Bill over at Pepperlillie has been killing it. Today, we’re psyched to add Brightkite data to SocialGreat. On the All Cities tab we are mingling FourSquare and now Brightkite data to dramatically increase our sample set. Many thx to the team over at Brightkite for their awesome API and helpful pointers.
For now, we’re just doing this at the city level, but soon we’ll be doing it at the place (bar/restaurant) level as well. This will be a little tricky as we’ll have to match place IDs accross platforms, but no worries, we’ll figure it out.
We’re also going to add more real time data sets at both the city and place level. We’ve got like 5 on our list now.
So please head on over, and we’d love you feedback @socialgreat
People on the business side of internet software, constantly bemoan their inability to code. I’ve been guilty at times of the frequent refrain, “My kingdom for the ability to code.” However, I’ve found over the past year that the emergence of APIs coupled with eLance (or oDesk or one of the other contractor platforms) have made this expression of exasperation largely hot air.
For $500 and four weeks of late night emails to eLance developers, you can basically spec and build simple, rough apps that knit or build upon open APIs to create things that are interesting and potentially valuable. To be clear, you can’t build complicated apps or the next Salesforce.com on this kind of shoestring, but you can achieve the kind of learning, vetting, and experimentation that is left undone if you don’t.
I call this process Hackable Business Development. If you’re interested in a platform or service from an intellectual, career, or partnership prospective, you simply must build on it. APIs are such a vital part of web business growth and extension, that the API is almost more important than the front-end. So if you are really interested in a web site, the only way to understand its functionality and potential is to hack on its API. An API is in many ways the equivalent of a living breathing business plan - replete with the company’s view of its place in a highly competitive, fragmented world of web services.
I consider this the modern day equivalent of reading up on a business and sketching out your thoughts.
When I was interviewing to work at Majestic Research in 2003, I was asked to write up a few pages of ideas to grow the business. I did this, but I’m fond of saying “ideas are like water”; they’re everywhere and they flow. How much more impressive and educational would it have been for me to get a raw feed of API data from Majestic and model it. I hadn’t yet discovered the Hacking Business Development model, and I was lucky enough to get the job at Majestic, but it would have been so much more valuable for me to have hacked for them.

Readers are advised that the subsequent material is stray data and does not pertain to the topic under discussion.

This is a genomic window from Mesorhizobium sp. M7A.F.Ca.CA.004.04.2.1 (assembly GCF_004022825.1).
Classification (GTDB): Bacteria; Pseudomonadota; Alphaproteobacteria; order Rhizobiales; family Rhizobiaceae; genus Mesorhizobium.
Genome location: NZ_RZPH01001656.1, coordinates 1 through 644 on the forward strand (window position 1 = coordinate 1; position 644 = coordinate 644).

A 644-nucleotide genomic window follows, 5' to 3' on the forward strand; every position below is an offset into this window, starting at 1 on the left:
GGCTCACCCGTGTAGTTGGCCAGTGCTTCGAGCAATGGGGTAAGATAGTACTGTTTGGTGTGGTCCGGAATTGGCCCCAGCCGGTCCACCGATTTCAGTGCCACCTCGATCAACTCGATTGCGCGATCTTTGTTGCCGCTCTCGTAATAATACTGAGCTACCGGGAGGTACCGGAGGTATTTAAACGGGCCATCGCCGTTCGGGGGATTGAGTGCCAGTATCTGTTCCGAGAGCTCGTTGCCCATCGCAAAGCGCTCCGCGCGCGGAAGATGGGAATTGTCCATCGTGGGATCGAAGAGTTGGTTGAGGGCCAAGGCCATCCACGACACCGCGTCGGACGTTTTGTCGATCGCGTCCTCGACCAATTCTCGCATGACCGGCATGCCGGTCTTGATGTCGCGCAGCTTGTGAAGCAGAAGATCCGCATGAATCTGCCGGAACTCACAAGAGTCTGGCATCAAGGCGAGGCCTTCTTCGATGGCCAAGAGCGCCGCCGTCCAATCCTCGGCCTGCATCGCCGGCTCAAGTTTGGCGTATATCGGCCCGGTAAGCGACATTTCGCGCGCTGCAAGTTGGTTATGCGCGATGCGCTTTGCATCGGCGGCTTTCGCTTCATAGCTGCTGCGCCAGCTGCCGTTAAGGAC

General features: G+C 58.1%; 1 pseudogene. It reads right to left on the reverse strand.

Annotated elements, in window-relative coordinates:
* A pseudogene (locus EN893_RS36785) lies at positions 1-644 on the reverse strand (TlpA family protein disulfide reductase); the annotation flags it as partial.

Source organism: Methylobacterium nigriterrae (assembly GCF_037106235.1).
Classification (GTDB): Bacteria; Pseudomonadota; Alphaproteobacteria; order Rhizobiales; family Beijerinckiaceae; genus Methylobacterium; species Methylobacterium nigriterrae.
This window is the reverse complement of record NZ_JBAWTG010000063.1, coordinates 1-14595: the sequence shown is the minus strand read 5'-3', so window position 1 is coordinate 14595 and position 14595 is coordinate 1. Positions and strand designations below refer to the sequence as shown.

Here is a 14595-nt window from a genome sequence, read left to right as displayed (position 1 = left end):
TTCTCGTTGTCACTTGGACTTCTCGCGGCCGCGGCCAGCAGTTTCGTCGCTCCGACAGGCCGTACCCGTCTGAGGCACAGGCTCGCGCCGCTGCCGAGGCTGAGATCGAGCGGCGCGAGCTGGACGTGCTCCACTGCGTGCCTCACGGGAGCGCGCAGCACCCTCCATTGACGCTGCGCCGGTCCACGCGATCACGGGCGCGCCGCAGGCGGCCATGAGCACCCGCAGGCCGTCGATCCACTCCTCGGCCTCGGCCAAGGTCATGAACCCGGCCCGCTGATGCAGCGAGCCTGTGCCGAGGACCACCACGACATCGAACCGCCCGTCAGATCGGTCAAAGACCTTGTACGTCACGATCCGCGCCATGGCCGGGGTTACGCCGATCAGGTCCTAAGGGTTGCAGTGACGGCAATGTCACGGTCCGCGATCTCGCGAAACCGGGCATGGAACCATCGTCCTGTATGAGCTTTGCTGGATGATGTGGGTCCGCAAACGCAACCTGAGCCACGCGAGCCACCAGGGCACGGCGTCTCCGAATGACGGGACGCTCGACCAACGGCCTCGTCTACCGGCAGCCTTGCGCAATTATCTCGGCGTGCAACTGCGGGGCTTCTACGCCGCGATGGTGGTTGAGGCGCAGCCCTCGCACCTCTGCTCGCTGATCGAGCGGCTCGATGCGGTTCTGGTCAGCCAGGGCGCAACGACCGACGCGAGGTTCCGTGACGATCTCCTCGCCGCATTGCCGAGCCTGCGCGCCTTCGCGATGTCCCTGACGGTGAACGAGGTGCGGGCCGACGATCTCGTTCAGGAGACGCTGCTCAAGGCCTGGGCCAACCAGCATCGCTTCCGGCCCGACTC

API documentation is basically written in prose, so that’s always a good place to start. Instead of taking a novel to bed tonight, take some API documentation.
Sam has said we should do a weekly report, and I think that makes sense. However, we have a ton to do, so I thought maybe I’d just pull some highlights in an ad hoc fashion. We’re now tracking 4300+ FourSquare users across all FourSquare Cities. Soon we’ll incorporate other data sets.
The top cities of checkins continue to be: San Fran, New York, and Minneapolis. But it looks to me like Boston is quickly building.
Corporate checkins continue to be huge at companies like R/GA and Betahouse, as do other public locations like airports and The High Line. Wow they really love their FourSquare at MySpace HQ in LA!
In New York City, Destination seems to have the top bar/restaurant slot, followed by Shake Shack, Gimme Coffee, and the Standard Hotel. Favorite Tom and Jerry has slipped significantly. (I’m skipping around here, this is just a quick survey with my eyes of the lists; more rigorous reports to come) This shows that checking in is a living process where mobs shift from week to week - nothing static here.
In Minneapolis, the top spot is a bar, Nye’s. Mall of America makes the top five with steadier daytime traffic than is typical.
In San Fran, Cento seems like the top restaurant/bar - in this case a coffee shop. In Boston, Co-working spot Betahouse continues to hold the top spot. In Austin, the number one spot for the week is Molotov Lounge. Octane Coffee is the top spot in Atlanta.
So cool to see that the type of top spot by city (park, lounge, restaurant, workplace) vary and change week to week…